amlodipine besylate coupons

NEW YORK (Reuters Health) – In young children with idiopathic nephrotic syndrome, there is no advantage to extending initial prednisone therapy beyond the standard three months, new research indicates.

Prolonging initial therapy to six months does not significantly impact key outcomes including the frequency of relapses, lead author Dr. Aditi Sinha said in a presentation of the results at a press briefing during Kidney Week 2021, buy diabecon au without prescription hosted by the American Society Nephrology (ASN).

“While overall a rare condition, idiopathic nephrotic syndrome is one of the leading causes of chronic kidney disease in childhood,” Dr. Sinha, of the All India Institute of Medical Sciences in New Delhi, explained.

The majority of patients respond to corticosteroid therapy and have a favorable long-term outcome. However, more than a third will suffer frequent relapses and some studies have suggested that extending initial prednisone therapy from the standard three weeks to six weeks may reduce the risk of subsequent relapses in children younger than 6 years, she explained.

To investigate, the researchers did an open label, multicenter study in 172 children under 4 with idiopathic nephrotic syndrome; half were randomly allocated to the standard 12 weeks of prednisone and half to extended therapy for six months.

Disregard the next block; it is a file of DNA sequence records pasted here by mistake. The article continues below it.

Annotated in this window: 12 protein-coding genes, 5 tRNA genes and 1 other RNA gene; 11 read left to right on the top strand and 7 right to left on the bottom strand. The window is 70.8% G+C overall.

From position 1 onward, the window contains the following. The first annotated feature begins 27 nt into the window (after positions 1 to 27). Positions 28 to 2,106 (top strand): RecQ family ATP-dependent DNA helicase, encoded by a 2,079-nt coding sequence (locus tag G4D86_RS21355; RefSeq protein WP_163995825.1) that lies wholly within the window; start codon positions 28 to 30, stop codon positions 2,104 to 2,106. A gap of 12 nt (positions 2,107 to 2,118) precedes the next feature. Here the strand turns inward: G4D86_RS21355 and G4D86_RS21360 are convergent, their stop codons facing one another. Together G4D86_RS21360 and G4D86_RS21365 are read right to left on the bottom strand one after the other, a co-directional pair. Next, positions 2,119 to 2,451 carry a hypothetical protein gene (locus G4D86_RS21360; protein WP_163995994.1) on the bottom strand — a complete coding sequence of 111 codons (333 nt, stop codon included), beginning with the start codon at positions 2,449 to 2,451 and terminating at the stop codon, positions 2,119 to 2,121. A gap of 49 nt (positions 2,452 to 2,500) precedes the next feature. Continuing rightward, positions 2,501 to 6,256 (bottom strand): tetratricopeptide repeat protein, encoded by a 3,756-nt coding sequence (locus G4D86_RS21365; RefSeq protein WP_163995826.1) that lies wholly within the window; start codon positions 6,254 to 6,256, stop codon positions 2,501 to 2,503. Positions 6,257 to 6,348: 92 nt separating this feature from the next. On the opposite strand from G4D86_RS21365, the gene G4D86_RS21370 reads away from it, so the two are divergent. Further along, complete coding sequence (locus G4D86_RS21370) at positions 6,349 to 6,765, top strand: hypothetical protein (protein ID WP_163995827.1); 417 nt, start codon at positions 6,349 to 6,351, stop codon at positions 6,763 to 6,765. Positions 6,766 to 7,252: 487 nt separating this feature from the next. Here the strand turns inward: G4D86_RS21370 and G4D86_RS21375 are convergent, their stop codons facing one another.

At the one-year follow-up, patients treated for six months for the initial episode of steroid-sensitive nephrotic syndrome had “similar or only slightly improved” outcomes compared with those getting standard treatment, Dr. Sinha reported.

Similar proportions of children were in sustained remission (28% with standard therapy vs. 39% with extended therapy; P=0.11), with no significant difference in the frequency of relapses (3.0 vs. 2.2, respectively; P=0.10) or in the proportion with frequent relapses (48% vs. 45%; P=0.76).

Time to relapse was also comparable in the standard and extended therapy groups (4.2 and 7.4 months, respectively, P=0.12).

“Based on these results, there appears to be no advantage to extending initial therapy beyond three months in young children with steroid-sensitive nephrotic syndrome. Young children with the first episode of nephrotic syndrome should receive similar treatment as older children,” Dr. Sinha concluded.

SOURCE: Kidney Week 2021, held November 4-7, 2021.

Source: Read Full Article